In fact, most research currently is in test tubes and animal models. 

Extrapolating this type of research to humans is a big leap of faith and is often more of a hindrance to nutrition science than it is helpful.

In fact, research (in actual humans) shows that those on a predominantly plant-based diet that is rich in whole grains, nuts, seeds, legumes, fruit, and vegetables tend to have a lower risk of obesity and chronic disease. 

So if these anti-nutrient-containing foods were so harmful to our health, why do the people eating a larger amount of them have better health outcomes?

Doctor Gundry’s stance on lectins is controversial and is actually in opposition to current nutrition recommendations and population research. 

Although interestingly, a 2019 review of studies highlighted the fact that a lectin-free diet may benefit people with inflammatory bowel disease and multiple sclerosis. This isn’t to say a lectin-free diet is the way to go for everyone with these conditions, particularly with only a small pool of research, but it could be a space to watch.

What Are The Health Benefits Associated With Lectins?

Lectins potentially have a number of health benefits. 

Some lectins act as antioxidants that protect the body’s cells from damage. 

They also slow the digestion and absorption of carbohydrates which can help you stay fuller for longer and prevent sharp increases in blood glucose levels. 

There is some research into lectins as anticancer treatments but research here is still in its early days. 

Furthermore, there is a wide array of research showing that lectin-containing foods such as legumes, whole grains, nuts, and seeds are associated with lower rates of type 2 diabetes, cardiovascular disease and are helpful for maintaining a healthy weight.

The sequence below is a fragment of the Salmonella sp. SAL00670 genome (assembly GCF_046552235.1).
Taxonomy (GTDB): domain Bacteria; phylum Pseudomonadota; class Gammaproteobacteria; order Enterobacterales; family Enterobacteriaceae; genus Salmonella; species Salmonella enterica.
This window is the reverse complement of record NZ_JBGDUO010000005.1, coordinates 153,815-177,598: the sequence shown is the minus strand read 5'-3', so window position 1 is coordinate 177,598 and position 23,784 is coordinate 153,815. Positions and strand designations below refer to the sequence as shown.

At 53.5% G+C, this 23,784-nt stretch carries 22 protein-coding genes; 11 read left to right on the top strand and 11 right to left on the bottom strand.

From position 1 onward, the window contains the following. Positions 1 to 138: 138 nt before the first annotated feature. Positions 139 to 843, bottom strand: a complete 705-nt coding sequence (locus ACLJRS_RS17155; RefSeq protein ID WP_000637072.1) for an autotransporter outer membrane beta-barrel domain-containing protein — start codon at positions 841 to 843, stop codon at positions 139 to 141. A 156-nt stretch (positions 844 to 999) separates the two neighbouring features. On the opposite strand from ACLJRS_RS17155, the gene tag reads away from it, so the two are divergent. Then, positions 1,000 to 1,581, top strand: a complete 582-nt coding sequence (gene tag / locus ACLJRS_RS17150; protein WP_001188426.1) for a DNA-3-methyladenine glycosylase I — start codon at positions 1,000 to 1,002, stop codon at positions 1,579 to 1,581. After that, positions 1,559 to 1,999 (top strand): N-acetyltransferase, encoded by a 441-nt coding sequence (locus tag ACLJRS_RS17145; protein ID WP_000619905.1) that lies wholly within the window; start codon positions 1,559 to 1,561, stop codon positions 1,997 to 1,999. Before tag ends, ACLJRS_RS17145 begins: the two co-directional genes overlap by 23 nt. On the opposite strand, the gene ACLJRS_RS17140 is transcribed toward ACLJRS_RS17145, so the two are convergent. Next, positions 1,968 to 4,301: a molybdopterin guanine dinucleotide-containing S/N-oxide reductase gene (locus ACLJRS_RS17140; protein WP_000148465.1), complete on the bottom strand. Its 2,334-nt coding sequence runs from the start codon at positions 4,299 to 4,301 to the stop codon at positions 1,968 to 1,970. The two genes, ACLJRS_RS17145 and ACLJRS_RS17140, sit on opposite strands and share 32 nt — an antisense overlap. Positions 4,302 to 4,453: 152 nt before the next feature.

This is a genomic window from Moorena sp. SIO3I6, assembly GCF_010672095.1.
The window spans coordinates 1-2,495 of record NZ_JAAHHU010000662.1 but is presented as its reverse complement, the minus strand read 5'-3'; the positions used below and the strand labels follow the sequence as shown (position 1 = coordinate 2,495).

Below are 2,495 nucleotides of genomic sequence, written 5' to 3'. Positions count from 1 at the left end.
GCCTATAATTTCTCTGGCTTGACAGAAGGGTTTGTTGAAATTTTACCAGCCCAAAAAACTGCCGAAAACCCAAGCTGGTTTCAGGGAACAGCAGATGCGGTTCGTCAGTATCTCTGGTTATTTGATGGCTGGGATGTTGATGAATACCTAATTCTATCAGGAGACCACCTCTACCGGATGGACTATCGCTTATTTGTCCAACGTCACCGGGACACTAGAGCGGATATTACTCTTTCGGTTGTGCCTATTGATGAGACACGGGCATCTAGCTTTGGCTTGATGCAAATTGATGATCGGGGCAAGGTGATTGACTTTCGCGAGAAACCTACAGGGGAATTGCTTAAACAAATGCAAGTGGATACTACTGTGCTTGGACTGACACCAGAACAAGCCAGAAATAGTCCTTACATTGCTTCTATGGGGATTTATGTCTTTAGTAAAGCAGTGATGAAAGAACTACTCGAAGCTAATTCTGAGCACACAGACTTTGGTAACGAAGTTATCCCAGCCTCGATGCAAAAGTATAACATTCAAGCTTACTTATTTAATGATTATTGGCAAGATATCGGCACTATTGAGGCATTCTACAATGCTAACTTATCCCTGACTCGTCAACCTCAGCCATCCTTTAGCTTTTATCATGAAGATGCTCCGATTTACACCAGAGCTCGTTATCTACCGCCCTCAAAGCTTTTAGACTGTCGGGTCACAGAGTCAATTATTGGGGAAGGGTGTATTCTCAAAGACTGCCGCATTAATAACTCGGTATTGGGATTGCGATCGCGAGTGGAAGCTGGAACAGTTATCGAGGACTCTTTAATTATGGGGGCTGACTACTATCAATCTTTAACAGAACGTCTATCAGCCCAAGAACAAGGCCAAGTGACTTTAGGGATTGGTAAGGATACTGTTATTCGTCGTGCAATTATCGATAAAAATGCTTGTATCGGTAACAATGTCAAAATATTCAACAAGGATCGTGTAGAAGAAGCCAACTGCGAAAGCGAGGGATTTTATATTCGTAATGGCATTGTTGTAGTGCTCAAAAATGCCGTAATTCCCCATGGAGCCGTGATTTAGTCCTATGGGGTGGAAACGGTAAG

These foods are also great sources of many nutrients such as healthy fats, fiber, vitamins, and minerals. 

Key Take-Away 

Certain lectins can be harmful when consumed, therefore it is important to cook your legumes before consuming them. Especially red kidney beans. 

But when it comes to lectin-containing fruits, vegetables, nuts, and seeds, there is nothing to worry about. In fact, diets rich in these foods have been shown to have great long-term health outcomes. 

If you are struggling with digestive issues, there may be some merit in soaking, sprouting, fermenting, and cooking certain foods to reduce the lectin content. 

These preparation methods can also reduce the contents of a number of anti-nutrients in foods, leading to better absorption of some micronutrients. 

So even though Dr. Gundry has cooked up a compelling story, there is no need to take up a lectin-free diet.

By Leah Higl

Leah is an accredited practising dietitian from Brisbane. She also competes as an under 75kg powerlifter with Valhalla Strength Brisbane. As both an athlete and dietitian, she spends much of her time developing her knowledge and skills around sports nutrition, specifically for strength-based sports. Although, she works with a range of athletes from triathletes to combat sports and powerlifting. Leah also follows a plant-based diet and her greatest passion is fuelling vegan/vegetarian athletes and proving that plant-based athletes can be just as competitive as their non-vegan counterparts.​